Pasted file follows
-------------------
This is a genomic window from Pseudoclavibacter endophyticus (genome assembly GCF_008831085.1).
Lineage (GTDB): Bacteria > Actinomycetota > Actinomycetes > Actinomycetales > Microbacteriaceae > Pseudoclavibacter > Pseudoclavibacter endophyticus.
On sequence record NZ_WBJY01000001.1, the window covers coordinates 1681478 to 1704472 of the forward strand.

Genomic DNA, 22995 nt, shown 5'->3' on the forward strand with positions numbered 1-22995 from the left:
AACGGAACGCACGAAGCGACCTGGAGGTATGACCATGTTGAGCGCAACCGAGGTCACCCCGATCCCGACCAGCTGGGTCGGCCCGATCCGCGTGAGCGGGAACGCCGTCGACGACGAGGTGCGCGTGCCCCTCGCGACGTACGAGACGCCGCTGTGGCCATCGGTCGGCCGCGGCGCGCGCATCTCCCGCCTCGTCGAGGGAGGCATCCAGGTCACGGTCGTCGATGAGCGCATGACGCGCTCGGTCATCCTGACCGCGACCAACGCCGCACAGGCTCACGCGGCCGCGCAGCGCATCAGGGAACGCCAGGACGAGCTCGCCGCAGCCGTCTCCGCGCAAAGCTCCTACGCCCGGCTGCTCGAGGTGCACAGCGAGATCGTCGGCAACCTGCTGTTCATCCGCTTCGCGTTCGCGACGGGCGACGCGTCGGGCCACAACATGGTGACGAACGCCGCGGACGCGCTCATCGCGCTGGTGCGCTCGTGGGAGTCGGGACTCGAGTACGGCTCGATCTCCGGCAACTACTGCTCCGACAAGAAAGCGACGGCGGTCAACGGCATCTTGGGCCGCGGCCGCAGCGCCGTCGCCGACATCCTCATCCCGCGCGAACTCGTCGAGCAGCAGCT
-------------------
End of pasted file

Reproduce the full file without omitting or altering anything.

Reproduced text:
This is a genomic window from Pseudoclavibacter endophyticus (genome assembly GCF_008831085.1).
Lineage (GTDB): Bacteria > Actinomycetota > Actinomycetes > Actinomycetales > Microbacteriaceae > Pseudoclavibacter > Pseudoclavibacter endophyticus.
On sequence record NZ_WBJY01000001.1, the window covers coordinates 1681478 to 1704472 of the forward strand.

Genomic DNA, 22995 nt, shown 5'->3' on the forward strand with positions numbered 1-22995 from the left:
AACGGAACGCACGAAGCGACCTGGAGGTATGACCATGTTGAGCGCAACCGAGGTCACCCCGATCCCGACCAGCTGGGTCGGCCCGATCCGCGTGAGCGGGAACGCCGTCGACGACGAGGTGCGCGTGCCCCTCGCGACGTACGAGACGCCGCTGTGGCCATCGGTCGGCCGCGGCGCGCGCATCTCCCGCCTCGTCGAGGGAGGCATCCAGGTCACGGTCGTCGATGAGCGCATGACGCGCTCGGTCATCCTGACCGCGACCAACGCCGCACAGGCTCACGCGGCCGCGCAGCGCATCAGGGAACGCCAGGACGAGCTCGCCGCAGCCGTCTCCGCGCAAAGCTCCTACGCCCGGCTGCTCGAGGTGCACAGCGAGATCGTCGGCAACCTGCTGTTCATCCGCTTCGCGTTCGCGACGGGCGACGCGTCGGGCCACAACATGGTGACGAACGCCGCGGACGCGCTCATCGCGCTGGTGCGCTCGTGGGAGTCGGGACTCGAGTACGGCTCGATCTCCGGCAACTACTGCTCCGACAAGAAAGCGACGGCGGTCAACGGCATCTTGGGCCGCGGCCGCAGCGCCGTCGCCGACATCCTCATCCCGCGCGAACTCGTCGAGCAGCAGCT